Performance using CALCSUMS vs CALCFIELDS


I have a situation which I need some help with. In our system we have our own report to calculate a requisition plan. This report is using table 27 as dataitem. We have today about 110000 records in this table. Basically it does CALCFIELDS on 4 fields.

CALCFIELDS(Inventory,“Qty. on Purch. Order”,“Qty. on Sales Order”,“Return Order (Qty.)”);

The problem that we are having is that this reports basically locks the system for 4-5 minutes. We are also using a websolution which is built around a application server. During the time the report is running the websolution also stops responding.

I’ve looked at report 699 which is the default report in Navision and it’s designed in another way.

I’m trying to improve performance by finding another solution and I need some help. Would it be a good solution to instead of doing CALCFIELDS on Item, instead using CALCSUMS on tables 32, 37 and 39 respectivly. Any help would be appriciated.

Perhaps you should look at the TransactionType property of the report. You can read up about the four options in the NAV C/SIDE Help Menu. Maybe setting it to SnapShot would solve your problem as that will make it a read only transaction instead of an update transaction. This is assuming that your report is not modifying any data.

You might want to run it after hours with a NAS server. That’s what our Manufacturing group does.

Thank you for the suggestions. Unfortunatly we have a INSERT in the code which will insert a requsition line, so transaction type Snapshot is not an option. Neither is using NAS after hours, due to cut-off times placing orders by our suppliers.

I’ve paste the code below. I’ve checked the code in report 699 and it uses a COMMIT. I’ve tried adding this to the end of OnAfterGetRecord and it looks to solve the locking issue on our websolution. However I was under the assumption that using COMMIT is bad practice.

I need explanation on the following. Since we have a INSERT in the code, will Navision place a lock on all the tables involved and thereby locking our websolution. Using a COMMIT ends the write transaction and release the lock. Is this correct, and is this really good practice?

Item - OnAfterGetRecord()


CALCFIELDS(Inventory,“Qty. on Purch. Order”,“Qty. on Sales Order”,“Return Order (Qty.)”);

AvailQty := Inventory + “Qty. on Purch. Order” +“Return Order (Qty.)” - “Qty. on Sales Order”;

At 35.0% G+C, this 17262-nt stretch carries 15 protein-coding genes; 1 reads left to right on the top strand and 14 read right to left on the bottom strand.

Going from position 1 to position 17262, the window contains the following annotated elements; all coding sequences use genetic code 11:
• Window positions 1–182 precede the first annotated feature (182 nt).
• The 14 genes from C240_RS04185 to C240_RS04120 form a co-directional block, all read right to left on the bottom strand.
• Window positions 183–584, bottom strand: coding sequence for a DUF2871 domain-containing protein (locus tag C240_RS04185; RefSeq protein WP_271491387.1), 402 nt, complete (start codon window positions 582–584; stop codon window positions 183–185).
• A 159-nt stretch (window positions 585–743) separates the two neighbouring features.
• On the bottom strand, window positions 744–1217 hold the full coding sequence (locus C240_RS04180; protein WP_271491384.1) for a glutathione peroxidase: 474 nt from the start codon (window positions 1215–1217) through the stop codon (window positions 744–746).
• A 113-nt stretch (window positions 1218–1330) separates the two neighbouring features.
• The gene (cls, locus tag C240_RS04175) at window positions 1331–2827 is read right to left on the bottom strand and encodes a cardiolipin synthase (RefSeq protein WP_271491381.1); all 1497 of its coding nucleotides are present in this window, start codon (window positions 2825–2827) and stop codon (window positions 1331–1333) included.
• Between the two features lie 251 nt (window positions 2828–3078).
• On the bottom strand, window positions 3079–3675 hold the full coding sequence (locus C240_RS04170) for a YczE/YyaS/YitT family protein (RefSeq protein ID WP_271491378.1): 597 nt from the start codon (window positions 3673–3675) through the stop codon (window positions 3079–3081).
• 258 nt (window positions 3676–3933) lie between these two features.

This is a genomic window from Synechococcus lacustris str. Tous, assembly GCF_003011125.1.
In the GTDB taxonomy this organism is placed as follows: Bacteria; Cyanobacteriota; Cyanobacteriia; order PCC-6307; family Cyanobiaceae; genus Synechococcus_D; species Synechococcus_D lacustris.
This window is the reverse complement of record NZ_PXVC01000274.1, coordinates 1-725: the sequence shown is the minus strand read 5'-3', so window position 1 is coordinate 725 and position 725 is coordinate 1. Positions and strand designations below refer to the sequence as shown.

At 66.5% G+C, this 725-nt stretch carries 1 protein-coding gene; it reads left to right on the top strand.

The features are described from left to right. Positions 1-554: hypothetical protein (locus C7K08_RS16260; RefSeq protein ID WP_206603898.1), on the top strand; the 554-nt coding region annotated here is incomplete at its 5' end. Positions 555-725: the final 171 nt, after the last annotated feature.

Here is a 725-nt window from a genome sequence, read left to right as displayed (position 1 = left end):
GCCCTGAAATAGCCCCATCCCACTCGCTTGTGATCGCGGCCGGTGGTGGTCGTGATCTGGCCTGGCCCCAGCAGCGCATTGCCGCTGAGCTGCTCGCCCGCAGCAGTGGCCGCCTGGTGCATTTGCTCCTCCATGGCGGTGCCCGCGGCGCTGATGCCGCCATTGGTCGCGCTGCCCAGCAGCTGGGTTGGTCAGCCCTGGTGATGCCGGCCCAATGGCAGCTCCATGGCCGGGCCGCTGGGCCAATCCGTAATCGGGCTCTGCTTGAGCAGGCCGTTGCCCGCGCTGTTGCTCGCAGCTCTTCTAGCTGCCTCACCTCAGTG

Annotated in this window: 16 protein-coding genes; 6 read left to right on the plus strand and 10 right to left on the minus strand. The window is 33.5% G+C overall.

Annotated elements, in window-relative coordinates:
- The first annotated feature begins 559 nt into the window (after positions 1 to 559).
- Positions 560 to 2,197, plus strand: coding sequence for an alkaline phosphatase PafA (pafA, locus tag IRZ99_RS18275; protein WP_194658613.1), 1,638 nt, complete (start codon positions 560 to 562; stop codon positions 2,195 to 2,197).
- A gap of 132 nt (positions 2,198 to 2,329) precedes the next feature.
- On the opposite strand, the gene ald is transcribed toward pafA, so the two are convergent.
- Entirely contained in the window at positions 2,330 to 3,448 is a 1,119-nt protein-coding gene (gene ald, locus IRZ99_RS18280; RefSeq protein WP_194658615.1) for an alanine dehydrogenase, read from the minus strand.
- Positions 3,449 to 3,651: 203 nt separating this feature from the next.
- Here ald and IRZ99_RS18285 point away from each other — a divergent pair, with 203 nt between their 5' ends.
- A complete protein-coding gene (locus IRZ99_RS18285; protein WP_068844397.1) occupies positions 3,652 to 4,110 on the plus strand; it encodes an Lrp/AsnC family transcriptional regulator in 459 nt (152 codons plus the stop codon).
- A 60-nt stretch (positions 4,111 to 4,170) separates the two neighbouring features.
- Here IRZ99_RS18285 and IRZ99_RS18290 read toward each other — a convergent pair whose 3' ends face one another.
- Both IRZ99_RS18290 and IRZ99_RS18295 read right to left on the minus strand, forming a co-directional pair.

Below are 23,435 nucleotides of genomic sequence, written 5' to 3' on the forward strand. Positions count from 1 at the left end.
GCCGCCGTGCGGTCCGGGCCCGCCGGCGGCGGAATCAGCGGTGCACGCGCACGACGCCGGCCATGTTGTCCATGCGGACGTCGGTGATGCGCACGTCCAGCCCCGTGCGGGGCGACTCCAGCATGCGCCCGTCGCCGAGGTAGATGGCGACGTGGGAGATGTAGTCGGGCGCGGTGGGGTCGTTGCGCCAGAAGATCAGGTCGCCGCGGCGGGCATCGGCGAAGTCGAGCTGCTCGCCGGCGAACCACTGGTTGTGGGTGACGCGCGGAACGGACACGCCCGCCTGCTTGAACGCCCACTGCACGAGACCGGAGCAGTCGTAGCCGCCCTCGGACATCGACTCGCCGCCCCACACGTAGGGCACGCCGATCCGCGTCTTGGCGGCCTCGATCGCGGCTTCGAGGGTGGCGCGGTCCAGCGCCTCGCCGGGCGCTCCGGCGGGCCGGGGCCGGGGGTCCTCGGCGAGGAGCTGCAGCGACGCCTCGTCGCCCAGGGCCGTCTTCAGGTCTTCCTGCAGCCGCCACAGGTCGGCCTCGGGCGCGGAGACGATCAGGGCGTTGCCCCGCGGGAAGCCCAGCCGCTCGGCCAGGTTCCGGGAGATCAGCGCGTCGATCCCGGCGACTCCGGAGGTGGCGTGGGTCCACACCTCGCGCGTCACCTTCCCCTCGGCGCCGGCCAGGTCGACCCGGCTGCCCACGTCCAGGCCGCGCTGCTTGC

QuantToPurch := “Reorder Point” - AvailQty;

IF QuantToPurch < 0 THEN

QuantToPurch := 0;

IF “Reorder Quantity” <> 0 THEN

QuantToPurch := “Reorder Quantity” * ROUND(QuantToPurch/“Reorder Quantity”,1,’>’);

IF QuantToPurch > 0 THEN

InsertReqLine(“Vendor No.”,QuantToPurch);

COMMIT release all current transaction from memory, and writes it all to the database, and it sets a rollback point. It also gives the system a tiny window to pick up transactions from other users. If your process fails somewhere down the line though, the system will only be able to rollback to where it last executed a COMMIT. So in case of a long running process that loops through large amounts of data, it can be useful.

You seem to have well over 100K Items that you need to do this for, so what probably happens is at some point, RAM fills up and the system starts paging, and the I/O’s cause it to slow down. Another symptom is that it locks other transactions out of the tables while it is running. Putting some COMMIT statements in there does speed things up, but you need to be sure of what is going on. If you put in a COMMIT in the middle of a transaction, and there is an error before its completion, the system will not be able to rollback to its last known “consistent” state. You can use COMMIT, but only at the end of a transaction, and you need to use them sparingly.

They also use system resources, so putting one after every single Item, you might not get the most performance increase possible. If I were in your shoes, I would probably start by using COMMIT after every 10000 Items, and if it still goes slowly, put one every 5000, and decreasing the number of Items until you get to an optimal point.

These are good suggestions.

Small code optimization is a great place to start. You could do something like IF ItemsProcessed MOD 10000 = 0 THEN COMMIT;

Sometimes code changes are not enough and you have to examine the underlying hardware. You can always consider splitting your database over multiple disks, adding more RAM, or upgrading to SQL Server if you are still on the native database. I’m not sure what your setup is. You probably won’t even need to get to this point, though. Just keep it in mind as your item master grows.

Hi Peter,

Another observation is that the dialog update can slow down a process. I see from the code that the item number is updating from even item - you may want to show every 10000 as per the COMMIT.

Good observation. You will be shocked at how much slower this will make it run.

Thank you for all suggestions. Actually I am quite shocked how much dialog update slowed down the process. It cut about 1 minute of from the running time. I’ve experimentet quite alot and found that a COMMIT every 1000 record worked out quite well. That’s approx 100 COMMITS beeing executed. The performance has increased considerably. Most important the COMMIT removes the lock on some tables which will let our websolution process some requests.


The tiny window that the COMMIT provides is important so that other processes don’t wait for too long. Glad to hear that you made that work, and thanks for updating us with your final results. This topic will be helpful for others who have the same issue.